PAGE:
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Rice in Sri Lanka: Its Growth and Yield Response to Elevated CO2
De Costa, W.A.J.M., Weerakoon, W.M.W., Herath, H.M.L.K. and Abeywardena, R.M.I.  2003.  Response of growth and yield of rice (Oryza sativa) to elevated atmospheric carbon dioxide in the subhumid zone of Sri Lanka.  Journal of Agronomy and Crop Science 189: 83-95.

What was done
Two crops of rice (Oryza sativa L., var. BG300) were grown in the field at the Rice Research and Development Institute, Batalagoda, Ibbagamuwa, Sri Lanka, from January to March (the maha season) and from May to August (the yala season) in open-top chambers maintained at either the ambient atmospheric CO2 concentration or ambient plus 200 pppm CO2.

What was learned
The three-month duration rice variety exhibited a number of positive responses to the extra CO2 to which it was exposed.  The CO2-enriched plants produced more leaves per hill, more tillers per hill, more total plant biomass, greater root dry weight, more panicles per plant and had harvest indices that were increased by 4% and 2%, respectively, in the maha and yala seasons, which led to ultimate grain yield increases of 24% and 39% in those two periods.  The authors report the yield increases came about primarily "because of significant increases in the number of panicles per hill and the percentage of filled grains."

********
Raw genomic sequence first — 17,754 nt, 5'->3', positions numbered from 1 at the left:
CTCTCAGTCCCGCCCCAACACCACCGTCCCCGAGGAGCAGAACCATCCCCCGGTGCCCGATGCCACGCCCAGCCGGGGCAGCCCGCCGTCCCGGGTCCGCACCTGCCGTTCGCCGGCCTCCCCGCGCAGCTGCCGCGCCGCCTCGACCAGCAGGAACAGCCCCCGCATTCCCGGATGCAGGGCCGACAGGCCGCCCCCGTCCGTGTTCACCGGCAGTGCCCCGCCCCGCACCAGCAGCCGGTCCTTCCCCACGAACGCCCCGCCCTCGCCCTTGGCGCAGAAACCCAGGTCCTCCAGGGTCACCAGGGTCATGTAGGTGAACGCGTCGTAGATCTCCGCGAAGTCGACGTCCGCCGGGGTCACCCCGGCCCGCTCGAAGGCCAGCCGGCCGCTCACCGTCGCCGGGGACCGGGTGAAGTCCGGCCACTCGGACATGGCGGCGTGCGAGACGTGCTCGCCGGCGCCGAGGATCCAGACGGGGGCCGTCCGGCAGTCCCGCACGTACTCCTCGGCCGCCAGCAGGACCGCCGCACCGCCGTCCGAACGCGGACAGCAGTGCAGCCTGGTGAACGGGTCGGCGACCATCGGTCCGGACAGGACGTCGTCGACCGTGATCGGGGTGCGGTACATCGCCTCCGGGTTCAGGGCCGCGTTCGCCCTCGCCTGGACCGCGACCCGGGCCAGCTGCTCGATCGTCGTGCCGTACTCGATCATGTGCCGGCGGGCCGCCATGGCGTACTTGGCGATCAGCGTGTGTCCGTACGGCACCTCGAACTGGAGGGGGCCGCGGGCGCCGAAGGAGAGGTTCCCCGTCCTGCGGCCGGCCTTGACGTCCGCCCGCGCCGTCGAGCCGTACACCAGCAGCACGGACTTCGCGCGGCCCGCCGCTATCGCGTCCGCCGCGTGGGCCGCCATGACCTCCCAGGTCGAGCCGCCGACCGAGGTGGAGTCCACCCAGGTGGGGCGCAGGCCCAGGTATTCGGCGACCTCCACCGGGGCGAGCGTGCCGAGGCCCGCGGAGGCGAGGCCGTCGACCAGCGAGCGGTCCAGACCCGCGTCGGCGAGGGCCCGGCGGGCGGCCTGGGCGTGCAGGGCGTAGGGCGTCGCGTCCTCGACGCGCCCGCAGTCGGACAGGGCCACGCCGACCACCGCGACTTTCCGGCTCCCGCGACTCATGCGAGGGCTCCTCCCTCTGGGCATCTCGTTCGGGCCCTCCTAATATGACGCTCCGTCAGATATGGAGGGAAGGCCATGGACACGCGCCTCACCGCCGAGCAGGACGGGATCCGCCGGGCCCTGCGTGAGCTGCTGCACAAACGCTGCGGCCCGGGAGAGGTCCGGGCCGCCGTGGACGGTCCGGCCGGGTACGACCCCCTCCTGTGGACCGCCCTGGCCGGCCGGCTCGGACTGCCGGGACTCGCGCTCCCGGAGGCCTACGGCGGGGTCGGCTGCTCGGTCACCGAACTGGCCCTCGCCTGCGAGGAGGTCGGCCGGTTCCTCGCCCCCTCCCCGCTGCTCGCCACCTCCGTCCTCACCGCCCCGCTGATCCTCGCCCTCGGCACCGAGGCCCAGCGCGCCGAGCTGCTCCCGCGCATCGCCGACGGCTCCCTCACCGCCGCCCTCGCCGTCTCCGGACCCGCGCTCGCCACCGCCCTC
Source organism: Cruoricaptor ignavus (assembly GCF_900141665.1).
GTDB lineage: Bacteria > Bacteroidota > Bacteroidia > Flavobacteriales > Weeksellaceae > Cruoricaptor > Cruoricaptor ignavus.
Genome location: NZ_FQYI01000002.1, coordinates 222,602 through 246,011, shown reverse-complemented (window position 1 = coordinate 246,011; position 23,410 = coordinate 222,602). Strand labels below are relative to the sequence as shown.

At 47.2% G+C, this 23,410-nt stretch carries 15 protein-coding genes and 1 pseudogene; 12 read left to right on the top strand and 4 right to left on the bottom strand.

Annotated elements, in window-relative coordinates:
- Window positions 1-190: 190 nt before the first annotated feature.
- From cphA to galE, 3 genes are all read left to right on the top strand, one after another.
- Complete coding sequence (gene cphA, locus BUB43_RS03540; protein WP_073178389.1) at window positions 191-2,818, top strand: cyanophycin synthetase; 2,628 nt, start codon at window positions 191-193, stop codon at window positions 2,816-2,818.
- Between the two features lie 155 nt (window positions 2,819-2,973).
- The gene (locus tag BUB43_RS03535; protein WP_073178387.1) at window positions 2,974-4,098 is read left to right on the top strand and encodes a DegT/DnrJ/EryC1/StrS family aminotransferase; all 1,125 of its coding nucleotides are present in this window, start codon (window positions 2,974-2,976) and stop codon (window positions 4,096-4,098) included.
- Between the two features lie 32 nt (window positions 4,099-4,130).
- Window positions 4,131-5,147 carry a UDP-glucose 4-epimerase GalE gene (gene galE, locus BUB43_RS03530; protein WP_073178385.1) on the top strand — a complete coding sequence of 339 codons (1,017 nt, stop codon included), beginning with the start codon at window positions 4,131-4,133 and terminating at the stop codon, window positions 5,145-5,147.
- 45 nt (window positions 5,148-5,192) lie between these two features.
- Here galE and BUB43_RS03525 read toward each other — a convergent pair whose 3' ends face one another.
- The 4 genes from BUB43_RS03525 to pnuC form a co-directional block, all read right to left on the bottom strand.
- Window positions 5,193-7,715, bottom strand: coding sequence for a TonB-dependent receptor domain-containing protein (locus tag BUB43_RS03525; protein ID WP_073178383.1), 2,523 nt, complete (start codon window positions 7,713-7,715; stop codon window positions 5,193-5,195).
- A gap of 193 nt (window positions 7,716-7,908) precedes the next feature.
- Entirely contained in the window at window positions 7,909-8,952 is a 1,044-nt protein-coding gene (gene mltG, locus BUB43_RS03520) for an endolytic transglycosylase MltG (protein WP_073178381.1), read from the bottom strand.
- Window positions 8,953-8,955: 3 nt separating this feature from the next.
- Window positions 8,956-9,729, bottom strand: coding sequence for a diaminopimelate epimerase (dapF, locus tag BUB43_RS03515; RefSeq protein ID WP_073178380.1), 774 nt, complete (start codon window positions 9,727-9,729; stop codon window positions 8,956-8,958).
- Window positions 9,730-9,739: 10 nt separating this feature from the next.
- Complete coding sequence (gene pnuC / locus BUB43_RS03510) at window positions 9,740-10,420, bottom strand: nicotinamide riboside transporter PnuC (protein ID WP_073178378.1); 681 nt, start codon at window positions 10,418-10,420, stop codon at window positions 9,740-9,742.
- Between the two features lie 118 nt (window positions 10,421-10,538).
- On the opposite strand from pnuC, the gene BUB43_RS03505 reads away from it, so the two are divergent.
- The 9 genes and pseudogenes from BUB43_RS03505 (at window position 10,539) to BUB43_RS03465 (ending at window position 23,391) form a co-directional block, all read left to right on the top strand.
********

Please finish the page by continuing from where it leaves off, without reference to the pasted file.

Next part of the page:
What it means
In the words of the authors, "the results of this study demonstrate that elevated CO2 causes significant yield increases in rice, even when it is grown in warm, subhumid tropical climates."  In fact, when linearly scaled to a 300-ppm increase in the air's CO2 concentration, the results of this study translate into grain yield increases of 36% and 58%, which are to be compared to a mean CO2-induced increase of 38% in the mass of rice grains produced in the 58 studies reviewed by Jablonski et al. (2002).  These results are indeed impressive.

Jablonski, L.M., Wang, X. and Curtis, P.S.  2002.  Plant reproduction under elevated CO2 conditions: a meta-analysis of reports on 79 crop and wild species.  New Phytologist 156: 9-26.

Reviewed 4 June 2003